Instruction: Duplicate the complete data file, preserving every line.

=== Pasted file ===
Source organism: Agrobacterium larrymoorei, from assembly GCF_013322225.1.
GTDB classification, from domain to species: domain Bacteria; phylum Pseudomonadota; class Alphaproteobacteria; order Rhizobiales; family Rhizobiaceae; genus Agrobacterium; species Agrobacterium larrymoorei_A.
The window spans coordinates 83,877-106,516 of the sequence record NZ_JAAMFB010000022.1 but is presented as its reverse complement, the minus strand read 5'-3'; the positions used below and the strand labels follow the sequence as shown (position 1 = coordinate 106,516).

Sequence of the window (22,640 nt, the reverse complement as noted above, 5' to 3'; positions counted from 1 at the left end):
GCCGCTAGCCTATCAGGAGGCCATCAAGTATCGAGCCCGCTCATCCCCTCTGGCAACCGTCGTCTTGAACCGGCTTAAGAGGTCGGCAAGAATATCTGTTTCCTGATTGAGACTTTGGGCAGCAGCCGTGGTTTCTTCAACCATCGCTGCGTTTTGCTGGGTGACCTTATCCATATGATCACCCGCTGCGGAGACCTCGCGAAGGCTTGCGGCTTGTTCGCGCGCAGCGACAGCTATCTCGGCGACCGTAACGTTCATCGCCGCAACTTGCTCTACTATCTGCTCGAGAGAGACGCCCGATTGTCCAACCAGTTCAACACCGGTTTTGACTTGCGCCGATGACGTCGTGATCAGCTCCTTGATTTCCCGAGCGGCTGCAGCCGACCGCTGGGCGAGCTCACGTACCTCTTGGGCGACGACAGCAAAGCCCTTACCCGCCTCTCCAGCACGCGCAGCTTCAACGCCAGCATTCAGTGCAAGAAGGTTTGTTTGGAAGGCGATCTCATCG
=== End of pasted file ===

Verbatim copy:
Source organism: Agrobacterium larrymoorei, from assembly GCF_013322225.1.
GTDB classification, from domain to species: domain Bacteria; phylum Pseudomonadota; class Alphaproteobacteria; order Rhizobiales; family Rhizobiaceae; genus Agrobacterium; species Agrobacterium larrymoorei_A.
The window spans coordinates 83,877-106,516 of the sequence record NZ_JAAMFB010000022.1 but is presented as its reverse complement, the minus strand read 5'-3'; the positions used below and the strand labels follow the sequence as shown (position 1 = coordinate 106,516).

Sequence of the window (22,640 nt, the reverse complement as noted above, 5' to 3'; positions counted from 1 at the left end):
GCCGCTAGCCTATCAGGAGGCCATCAAGTATCGAGCCCGCTCATCCCCTCTGGCAACCGTCGTCTTGAACCGGCTTAAGAGGTCGGCAAGAATATCTGTTTCCTGATTGAGACTTTGGGCAGCAGCCGTGGTTTCTTCAACCATCGCTGCGTTTTGCTGGGTGACCTTATCCATATGATCACCCGCTGCGGAGACCTCGCGAAGGCTTGCGGCTTGTTCGCGCGCAGCGACAGCTATCTCGGCGACCGTAACGTTCATCGCCGCAACTTGCTCTACTATCTGCTCGAGAGAGACGCCCGATTGTCCAACCAGTTCAACACCGGTTTTGACTTGCGCCGATGACGTCGTGATCAGCTCCTTGATTTCCCGAGCGGCTGCAGCCGACCGCTGGGCGAGCTCACGTACCTCTTGGGCGACGACAGCAAAGCCCTTACCCGCCTCTCCAGCACGCGCAGCTTCAACGCCAGCATTCAGTGCAAGAAGGTTTGTTTGGAAGGCGATCTCATCG